I put the book down for a day.

When I picked it back up last night, I fast forwarded 200 pages. I started again about page 550. There were the characters I didn't spend any time getting to know earlier, but it didn't matter at all. Suddenly I did know them, and a character from the beginning was back, and then what happened in the beginning started to come full circle.

I finished the book and felt it was a fair and satisfying ending. Although I doubt I will pursue any of the rest of the trilogy. This book could've easily been a trilogy in itself. The length felt self indulgent, and the fact that I didn't have to read 200 pages in the middle of it violated one of Elmore Leonard's rules of writing:

Leave out all the hooptedoodle, or, all the stuff no one reads.

Are you like me? Will you read a book just to see what all the buzz is about?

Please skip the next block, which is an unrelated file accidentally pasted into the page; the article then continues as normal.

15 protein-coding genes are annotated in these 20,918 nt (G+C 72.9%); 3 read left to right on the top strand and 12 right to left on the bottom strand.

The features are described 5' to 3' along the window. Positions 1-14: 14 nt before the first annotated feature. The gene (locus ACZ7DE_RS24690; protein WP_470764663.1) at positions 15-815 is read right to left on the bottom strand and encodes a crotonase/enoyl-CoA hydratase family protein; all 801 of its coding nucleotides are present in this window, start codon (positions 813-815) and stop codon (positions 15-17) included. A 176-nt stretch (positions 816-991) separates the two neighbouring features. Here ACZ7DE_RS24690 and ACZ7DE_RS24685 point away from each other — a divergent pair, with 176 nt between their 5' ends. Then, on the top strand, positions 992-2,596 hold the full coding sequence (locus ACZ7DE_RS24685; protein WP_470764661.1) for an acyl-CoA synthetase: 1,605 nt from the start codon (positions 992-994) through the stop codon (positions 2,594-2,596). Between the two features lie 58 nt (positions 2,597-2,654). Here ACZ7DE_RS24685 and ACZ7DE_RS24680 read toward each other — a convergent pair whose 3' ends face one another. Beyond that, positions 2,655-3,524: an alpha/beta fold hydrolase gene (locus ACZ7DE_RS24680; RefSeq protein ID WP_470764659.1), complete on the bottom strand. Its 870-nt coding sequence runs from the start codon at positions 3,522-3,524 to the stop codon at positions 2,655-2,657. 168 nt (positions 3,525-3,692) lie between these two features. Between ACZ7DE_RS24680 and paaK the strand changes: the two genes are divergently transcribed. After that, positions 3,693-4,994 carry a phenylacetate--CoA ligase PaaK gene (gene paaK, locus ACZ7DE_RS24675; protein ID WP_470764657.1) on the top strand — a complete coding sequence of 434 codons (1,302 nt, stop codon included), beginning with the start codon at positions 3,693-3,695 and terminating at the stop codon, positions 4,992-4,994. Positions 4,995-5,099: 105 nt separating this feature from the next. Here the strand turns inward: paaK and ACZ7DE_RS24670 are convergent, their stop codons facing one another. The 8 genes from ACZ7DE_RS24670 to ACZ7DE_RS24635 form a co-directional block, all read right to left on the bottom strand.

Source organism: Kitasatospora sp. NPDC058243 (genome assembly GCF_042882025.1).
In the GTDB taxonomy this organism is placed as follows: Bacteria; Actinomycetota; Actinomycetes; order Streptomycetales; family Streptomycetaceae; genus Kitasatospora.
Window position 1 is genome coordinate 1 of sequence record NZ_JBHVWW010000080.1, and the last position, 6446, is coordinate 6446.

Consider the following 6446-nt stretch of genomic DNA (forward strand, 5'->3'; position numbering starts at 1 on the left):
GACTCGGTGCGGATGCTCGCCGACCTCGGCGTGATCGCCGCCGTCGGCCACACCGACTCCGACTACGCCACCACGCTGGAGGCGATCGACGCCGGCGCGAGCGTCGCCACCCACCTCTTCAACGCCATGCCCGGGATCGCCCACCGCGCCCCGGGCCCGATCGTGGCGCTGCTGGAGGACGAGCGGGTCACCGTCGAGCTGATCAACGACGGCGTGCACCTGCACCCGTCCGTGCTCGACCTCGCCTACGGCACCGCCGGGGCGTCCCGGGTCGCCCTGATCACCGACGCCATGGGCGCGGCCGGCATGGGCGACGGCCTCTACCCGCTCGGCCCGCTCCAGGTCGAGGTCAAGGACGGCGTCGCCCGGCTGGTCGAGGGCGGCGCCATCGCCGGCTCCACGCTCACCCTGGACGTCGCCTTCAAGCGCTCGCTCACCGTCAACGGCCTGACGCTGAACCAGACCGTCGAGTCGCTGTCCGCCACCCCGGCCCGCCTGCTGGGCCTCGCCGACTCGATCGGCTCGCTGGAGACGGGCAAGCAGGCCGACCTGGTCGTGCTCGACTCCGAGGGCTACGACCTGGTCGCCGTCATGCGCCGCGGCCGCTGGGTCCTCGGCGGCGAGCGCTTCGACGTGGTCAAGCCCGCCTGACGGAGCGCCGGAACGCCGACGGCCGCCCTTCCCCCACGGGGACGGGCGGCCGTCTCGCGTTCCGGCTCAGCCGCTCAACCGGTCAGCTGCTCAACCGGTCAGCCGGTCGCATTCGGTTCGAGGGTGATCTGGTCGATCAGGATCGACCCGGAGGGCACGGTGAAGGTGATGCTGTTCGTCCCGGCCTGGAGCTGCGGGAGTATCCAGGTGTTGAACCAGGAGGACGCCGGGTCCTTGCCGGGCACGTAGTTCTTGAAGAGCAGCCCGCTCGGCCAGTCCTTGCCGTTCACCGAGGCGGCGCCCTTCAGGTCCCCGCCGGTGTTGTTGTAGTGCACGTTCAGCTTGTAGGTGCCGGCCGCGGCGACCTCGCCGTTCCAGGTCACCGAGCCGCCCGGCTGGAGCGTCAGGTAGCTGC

Changing it up

So I'm playing around with Blogger's new templates. Let me know what you think. Do you like this one, or did you prefer the previous template? This one seems to have a little more pizzazz.

I've also added a visitor counter. Visit me often so I don't look like a loser.

I'm adding new blogs to my blog list and new writers to check out. Visit them often, too!

Thursday, June 10, 2010

Going from dark to light

Even though I'm putting the final touches on INK FLAMINGOS, I still have time to read on my daily bus commute to work. I've read two books lately that couldn't be more different, but I enjoyed each of them.

I've been a huge fan of Faye Kellerman's Rina Lazarus and Peter Decker mysteries for years. I love the way their relationship has developed through the books, and now their children are grown up, too. I haven't read any books by Jonathan Kellerman, Faye's husband, however. But their son, Jesse Kellerman, is now also a writer. I read and enjoyed his first book SUNSTROKE but did not read the next two. But I have just finished his most recent book, THE EXECUTOR, and it blew me away.